(Actually, even if we do need NAT, assuming the ISP's gateway does NAT, if the ISP's gateway receives a packet, we just need the ISP's gateway to tell the switch what the translated MAC and private IP address are so the layer 3 switch can do the switching/routing to the devices)

Yes, but the customer organization might still want their own gateway device for additional features they can't get from the ISP provided gateway (firewall, IPS, SD-WAN, etc.).

The real answer here is that it all depends on the specifics of the ISP, the equipment and the customer organization's needs.

4
  • Thanks for this super organized answer. So, if we go back to the original question I'm citing, this person simply seems to want his devices to be connected to the internet first and foremost. So, if we ignore the benefits of firewalls, what's missing for that person to be able to connect to the internet is that he has to be able to modify the ISP's gateway to forward all incoming traffic to the switch's IP address. Is that correct? Feb 14, 2023 at 16:03
  • @itsmarziparzi, a switch only has an address for management, and that has nothing to do with switching. Remember that home/residential networking is off-topic here, and any company that wants to stay in business requires a firewall because anything directly exposed to the public Internet will be compromised in short order. Also, it depends on how many public addresses a company has, but, for IPv4, NAT is almost always a requirement, even if a company has multiple public addresses, and switches simply do not NAT.
    – Ron Maupin
    Feb 14, 2023 at 16:40
  • @itsmarziparzi, the link in the original post is for a discussion about an HP switch that cannot provide NAT, only limited layer 3 features for basic routing. So the concerns about NAT are basically irrelevant in that discussion but even for that situation, I would still recommend they have a firewall regardless of whether they want to use NAT or if they have enough public IPs to skip using it. The ISPs gateway configuration and features are up to the ISP so the customer has to work with them to figure that part out. Feb 15, 2023 at 0:39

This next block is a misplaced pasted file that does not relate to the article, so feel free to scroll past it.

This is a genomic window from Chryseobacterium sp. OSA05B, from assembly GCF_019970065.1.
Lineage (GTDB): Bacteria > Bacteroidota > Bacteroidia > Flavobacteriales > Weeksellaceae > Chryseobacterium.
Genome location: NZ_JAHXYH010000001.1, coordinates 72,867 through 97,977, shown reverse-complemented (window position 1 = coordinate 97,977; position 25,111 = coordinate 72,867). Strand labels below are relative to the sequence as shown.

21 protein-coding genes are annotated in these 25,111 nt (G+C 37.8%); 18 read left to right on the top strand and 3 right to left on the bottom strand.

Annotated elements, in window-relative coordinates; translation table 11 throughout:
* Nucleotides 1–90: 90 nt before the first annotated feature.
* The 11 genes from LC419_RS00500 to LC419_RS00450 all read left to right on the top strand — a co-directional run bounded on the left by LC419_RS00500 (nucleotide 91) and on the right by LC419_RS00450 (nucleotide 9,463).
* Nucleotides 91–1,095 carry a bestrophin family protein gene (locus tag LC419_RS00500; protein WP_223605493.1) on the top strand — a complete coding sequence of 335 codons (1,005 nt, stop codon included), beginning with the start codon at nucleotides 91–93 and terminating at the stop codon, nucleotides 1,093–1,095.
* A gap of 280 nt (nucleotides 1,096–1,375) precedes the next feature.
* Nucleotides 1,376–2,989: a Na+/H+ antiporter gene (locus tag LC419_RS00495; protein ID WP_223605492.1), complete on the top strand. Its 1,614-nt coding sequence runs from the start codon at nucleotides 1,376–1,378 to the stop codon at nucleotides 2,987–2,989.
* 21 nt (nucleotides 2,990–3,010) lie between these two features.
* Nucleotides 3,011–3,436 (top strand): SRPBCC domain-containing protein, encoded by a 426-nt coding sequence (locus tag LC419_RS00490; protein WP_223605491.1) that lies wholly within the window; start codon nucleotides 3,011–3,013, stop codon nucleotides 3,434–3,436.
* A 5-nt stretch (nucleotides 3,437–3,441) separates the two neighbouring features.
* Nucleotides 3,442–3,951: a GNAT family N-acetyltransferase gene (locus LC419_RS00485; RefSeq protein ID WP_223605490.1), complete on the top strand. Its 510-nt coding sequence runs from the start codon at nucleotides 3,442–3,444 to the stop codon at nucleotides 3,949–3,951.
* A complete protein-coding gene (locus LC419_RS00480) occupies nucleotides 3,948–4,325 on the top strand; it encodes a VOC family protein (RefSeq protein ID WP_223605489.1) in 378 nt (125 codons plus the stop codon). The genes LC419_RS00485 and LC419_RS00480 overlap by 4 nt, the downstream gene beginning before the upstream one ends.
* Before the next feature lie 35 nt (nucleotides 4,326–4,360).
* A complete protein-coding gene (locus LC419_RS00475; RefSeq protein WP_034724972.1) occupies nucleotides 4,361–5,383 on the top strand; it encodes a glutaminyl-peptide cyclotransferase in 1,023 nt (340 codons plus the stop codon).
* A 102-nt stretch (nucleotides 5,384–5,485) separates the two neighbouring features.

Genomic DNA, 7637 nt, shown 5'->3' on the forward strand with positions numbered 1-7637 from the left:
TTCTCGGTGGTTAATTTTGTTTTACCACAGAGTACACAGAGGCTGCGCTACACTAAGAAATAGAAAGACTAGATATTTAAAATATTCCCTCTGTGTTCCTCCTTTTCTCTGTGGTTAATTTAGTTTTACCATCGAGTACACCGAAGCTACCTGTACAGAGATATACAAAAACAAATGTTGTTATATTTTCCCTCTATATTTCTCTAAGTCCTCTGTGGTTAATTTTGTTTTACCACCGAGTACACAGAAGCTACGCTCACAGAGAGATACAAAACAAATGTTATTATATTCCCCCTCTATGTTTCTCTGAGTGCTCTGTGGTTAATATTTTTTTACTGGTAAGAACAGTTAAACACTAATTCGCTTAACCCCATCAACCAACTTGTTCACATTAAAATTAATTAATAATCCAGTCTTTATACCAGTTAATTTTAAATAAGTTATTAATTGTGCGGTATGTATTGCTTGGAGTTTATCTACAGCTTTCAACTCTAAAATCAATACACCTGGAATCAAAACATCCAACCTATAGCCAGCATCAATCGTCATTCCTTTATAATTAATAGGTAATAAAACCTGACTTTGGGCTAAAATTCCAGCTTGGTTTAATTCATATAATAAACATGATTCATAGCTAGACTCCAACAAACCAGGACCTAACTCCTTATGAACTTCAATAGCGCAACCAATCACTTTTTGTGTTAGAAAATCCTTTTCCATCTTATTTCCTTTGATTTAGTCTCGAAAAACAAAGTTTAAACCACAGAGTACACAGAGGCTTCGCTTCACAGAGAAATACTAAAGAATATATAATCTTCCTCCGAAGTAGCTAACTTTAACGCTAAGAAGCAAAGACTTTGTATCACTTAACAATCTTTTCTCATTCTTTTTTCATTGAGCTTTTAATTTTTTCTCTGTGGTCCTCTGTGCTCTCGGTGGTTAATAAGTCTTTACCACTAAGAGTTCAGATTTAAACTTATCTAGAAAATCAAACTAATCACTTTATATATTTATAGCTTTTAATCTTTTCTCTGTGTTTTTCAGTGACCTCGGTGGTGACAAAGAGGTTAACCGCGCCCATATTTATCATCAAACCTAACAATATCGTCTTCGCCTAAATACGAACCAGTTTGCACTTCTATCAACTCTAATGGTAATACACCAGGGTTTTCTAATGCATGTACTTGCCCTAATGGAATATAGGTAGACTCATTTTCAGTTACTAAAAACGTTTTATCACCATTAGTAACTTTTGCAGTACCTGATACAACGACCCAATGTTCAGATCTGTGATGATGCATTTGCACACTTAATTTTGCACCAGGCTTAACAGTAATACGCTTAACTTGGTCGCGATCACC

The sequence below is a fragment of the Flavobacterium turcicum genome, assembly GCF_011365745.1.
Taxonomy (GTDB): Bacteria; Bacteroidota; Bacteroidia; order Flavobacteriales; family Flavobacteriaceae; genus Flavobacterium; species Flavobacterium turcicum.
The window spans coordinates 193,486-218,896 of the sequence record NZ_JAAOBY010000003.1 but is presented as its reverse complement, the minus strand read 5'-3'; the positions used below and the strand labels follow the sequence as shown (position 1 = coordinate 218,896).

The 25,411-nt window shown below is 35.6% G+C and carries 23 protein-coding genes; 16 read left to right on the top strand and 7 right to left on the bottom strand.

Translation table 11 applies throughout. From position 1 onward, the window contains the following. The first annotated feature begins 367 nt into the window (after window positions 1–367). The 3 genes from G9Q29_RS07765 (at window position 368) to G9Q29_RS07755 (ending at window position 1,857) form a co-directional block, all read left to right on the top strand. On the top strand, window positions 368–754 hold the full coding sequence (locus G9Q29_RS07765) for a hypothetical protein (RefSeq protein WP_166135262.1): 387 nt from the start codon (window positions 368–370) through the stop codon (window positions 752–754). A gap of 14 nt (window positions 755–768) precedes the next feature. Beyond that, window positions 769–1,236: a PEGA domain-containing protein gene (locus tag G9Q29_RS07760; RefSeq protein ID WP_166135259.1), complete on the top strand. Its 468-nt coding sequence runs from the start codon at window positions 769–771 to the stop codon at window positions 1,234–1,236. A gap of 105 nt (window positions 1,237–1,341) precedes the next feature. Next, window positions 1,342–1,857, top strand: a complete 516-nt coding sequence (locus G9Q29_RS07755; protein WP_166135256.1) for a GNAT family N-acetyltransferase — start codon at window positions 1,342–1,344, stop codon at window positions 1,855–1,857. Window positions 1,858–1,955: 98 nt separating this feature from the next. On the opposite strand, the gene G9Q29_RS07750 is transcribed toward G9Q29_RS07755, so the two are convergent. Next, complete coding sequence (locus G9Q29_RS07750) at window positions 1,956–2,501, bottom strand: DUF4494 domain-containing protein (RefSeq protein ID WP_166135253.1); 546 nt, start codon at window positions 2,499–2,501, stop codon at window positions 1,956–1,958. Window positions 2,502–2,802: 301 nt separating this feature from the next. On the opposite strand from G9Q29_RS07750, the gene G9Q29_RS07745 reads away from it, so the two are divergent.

• @RonMaupin, just to make your life more exciting, the Cisco Nexus 6001 Datacenter switch does offer NAT with the layer 3 base software license. I can't imagine anyone wanting to do that on that kind of switch but technically it is possible. I figure they put it in there just to make everyone upset. :) I think I remember a couple of Arista switches that do so as well. But yeah, as a rule, switches do not do NAT, and even when they do, they almost certainly don't do it well enough to make it enjoyable to use. Feb 15, 2023 at 0:42

Your Answer

By clicking “Post Your Answer”, you agree to our terms of service and acknowledge you have read our privacy policy.

Not the answer you're looking for? Browse other questions tagged or ask your own question.